I RECENTLY had a quick, chilly, early-morning squid session on the Shorncliffe pier. I had never been squidding before, and very surprised at how easy it was to catch these tasty little critters. The guys at the pier said the squid may still be around during July, with the more favourable periods being around full and new moon.
Although some of these anglers opted to use double or triple squid jig rigs, I went for the simple, less elaborate setup, consisting of a single squid jig tied off at the end of my line with a 2in glow tube fixed to the line some 60-80cm above the jig.
The best results come from fishing the waters directly under the lights of the pier. I would lower the jig into the water until it had reached a depth of approximately 10 feet, and then retrieve it with short, slow, jigging motion until at the surface. You’ll often see the squid at the surface, and when this occurs it’s just a matter of getting the jig down in front of the squid before it disappears into the darkened waters. It really is that simple, and a lot of fun. Other local spots worth trying are the Redcliffe and Woody Point piers.
When you consider that tailor, bream and flathead are available during July, you can’t forget one of the best baitfish also abundant in our local waters at this time of year – the yellowtail. These are an extremely aggressive hunter and are easily taken on artificial offerings. In the past, flicking for them with a small piece of orange cloth attached to a small hook was all that was needed to take these fish from the same jetties and piers as mentioned above. These days, I prefer to use small jig heads with small single or paddle tails attached as there is far less effort required in getting the right movement into the artificial that entices the fish to bite. For those who are prepared to spend a little more, 45mm lipless crank baits are absolutely dynamite on yellowtail, whether trolled or cast and retrieved. Yellowtail doesn’t fall into the tasty treat category when it comes to human consumption, though your pet moggy may disagree.
Winter whiting – now these are a tasty little treat and top bait. July is prime time for their invasion of our bays and rivers. Mud Island has a reputation for producing quality fish, and this location certainly sees the season begin earlier and finish later compared to those areas fringing the mainland (Deception Bay, Bramble Bay).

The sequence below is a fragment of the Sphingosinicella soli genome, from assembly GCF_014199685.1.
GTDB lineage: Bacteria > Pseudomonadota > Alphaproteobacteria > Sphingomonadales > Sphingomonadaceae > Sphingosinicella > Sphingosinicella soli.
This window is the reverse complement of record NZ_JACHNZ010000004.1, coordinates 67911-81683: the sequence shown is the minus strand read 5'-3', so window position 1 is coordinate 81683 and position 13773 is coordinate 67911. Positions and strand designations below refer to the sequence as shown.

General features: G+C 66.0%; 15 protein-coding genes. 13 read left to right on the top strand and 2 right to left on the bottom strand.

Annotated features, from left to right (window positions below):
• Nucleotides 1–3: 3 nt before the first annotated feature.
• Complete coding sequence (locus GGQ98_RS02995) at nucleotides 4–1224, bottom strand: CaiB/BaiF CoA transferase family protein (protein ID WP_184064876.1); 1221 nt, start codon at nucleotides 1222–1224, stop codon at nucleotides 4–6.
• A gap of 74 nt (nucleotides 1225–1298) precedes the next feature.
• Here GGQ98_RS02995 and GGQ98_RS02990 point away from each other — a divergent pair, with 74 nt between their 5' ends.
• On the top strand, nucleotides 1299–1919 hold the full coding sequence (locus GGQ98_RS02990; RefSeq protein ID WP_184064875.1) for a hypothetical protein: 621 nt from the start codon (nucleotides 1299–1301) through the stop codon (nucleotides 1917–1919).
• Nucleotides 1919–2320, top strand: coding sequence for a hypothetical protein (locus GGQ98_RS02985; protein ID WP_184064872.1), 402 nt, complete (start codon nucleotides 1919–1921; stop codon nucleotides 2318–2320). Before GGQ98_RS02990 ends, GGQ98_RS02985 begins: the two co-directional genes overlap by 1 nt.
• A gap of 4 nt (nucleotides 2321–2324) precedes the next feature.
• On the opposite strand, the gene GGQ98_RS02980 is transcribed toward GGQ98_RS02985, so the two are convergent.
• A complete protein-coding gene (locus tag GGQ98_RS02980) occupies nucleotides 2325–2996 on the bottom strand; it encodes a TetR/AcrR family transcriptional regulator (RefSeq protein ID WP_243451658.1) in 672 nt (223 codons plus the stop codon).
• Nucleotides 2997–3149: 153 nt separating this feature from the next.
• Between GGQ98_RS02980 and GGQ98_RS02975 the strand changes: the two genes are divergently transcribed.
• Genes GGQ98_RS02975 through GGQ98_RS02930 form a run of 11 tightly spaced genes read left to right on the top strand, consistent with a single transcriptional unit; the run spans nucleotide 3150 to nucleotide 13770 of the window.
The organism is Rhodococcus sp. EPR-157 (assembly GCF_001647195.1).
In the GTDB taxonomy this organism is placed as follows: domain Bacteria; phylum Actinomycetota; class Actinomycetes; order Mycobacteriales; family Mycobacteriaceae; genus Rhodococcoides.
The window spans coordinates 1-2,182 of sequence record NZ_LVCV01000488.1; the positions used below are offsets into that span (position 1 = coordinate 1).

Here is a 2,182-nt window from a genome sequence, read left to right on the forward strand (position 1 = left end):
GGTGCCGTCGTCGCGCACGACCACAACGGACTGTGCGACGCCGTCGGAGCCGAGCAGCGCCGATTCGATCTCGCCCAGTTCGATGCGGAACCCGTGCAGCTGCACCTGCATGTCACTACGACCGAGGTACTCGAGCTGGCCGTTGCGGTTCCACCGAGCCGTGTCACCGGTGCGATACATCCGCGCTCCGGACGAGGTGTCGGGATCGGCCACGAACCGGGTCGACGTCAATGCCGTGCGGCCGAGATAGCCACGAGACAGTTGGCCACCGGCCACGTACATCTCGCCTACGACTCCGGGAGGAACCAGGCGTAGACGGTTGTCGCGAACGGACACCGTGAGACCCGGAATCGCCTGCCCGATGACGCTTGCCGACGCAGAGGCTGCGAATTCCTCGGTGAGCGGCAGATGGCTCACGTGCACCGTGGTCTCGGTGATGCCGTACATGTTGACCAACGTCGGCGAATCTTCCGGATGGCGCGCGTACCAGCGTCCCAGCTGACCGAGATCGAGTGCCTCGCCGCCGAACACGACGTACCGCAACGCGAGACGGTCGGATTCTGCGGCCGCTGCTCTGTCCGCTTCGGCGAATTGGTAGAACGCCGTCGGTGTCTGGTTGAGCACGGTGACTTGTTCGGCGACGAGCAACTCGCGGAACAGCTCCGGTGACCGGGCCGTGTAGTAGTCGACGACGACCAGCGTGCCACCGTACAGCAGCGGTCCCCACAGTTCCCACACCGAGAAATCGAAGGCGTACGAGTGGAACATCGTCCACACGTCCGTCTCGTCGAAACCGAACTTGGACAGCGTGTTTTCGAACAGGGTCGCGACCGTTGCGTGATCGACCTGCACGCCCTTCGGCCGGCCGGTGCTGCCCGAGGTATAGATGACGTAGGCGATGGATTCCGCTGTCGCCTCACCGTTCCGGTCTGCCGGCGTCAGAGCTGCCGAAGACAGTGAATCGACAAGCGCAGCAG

I have noticed a considerable improvement in quality of fish around the Redcliffe region during the last two seasons, with fish of 25cm or more not uncommon in southern Pumicestone Passage last season. Those beautiful, warm, calm winter days are ideal for taking the family out on the bay to target these suicidal fish. Blood worms are a great bait for winter whiting, and other baits include finely cut strips of squid (preferably the off-cuts from the squid you caught from the pier the night before), small pieces of prawn, and mud arks.
I have mentioned mud arks in previous articles as a fine bream bait. Their name doesn’t give away their identity at all – they are better described as a mussel or clam. They grow to about 65mm in length and have a heavily corrugated shell, and they are found in the mud and sand flats of our intertidal zones. Their collection is restricted to 50 per person, and in some areas may even be prohibited.
It takes a keen eye to detect these shellfish, as only a small proportion of the shell is seen protruding from the flats. They are often retrieved in cast nets while netting prawns. During winter, weed will grow to that part of the shell which protrudes from the flats, so they are often caught on paternoster rigs while drifting for winter whiting. They are very fleshy inside and make for a top whiting bait. If you’re keen on the taste of pipis, you will love the taste of mud arks.
July’s seafood menu is looking great for those who want to go out and help themselves to the smorgasbord in Moreton Bay.
1) Squid jigs are easy to use and provide anglers with tasty meals and an abundance of bait.
2a & 2b) Small jighead-rigged plastics are great for yellowtail, as are small lipless crankbaits.
3) Mud arks make excellent bait for bream and whiting.Reads: 1835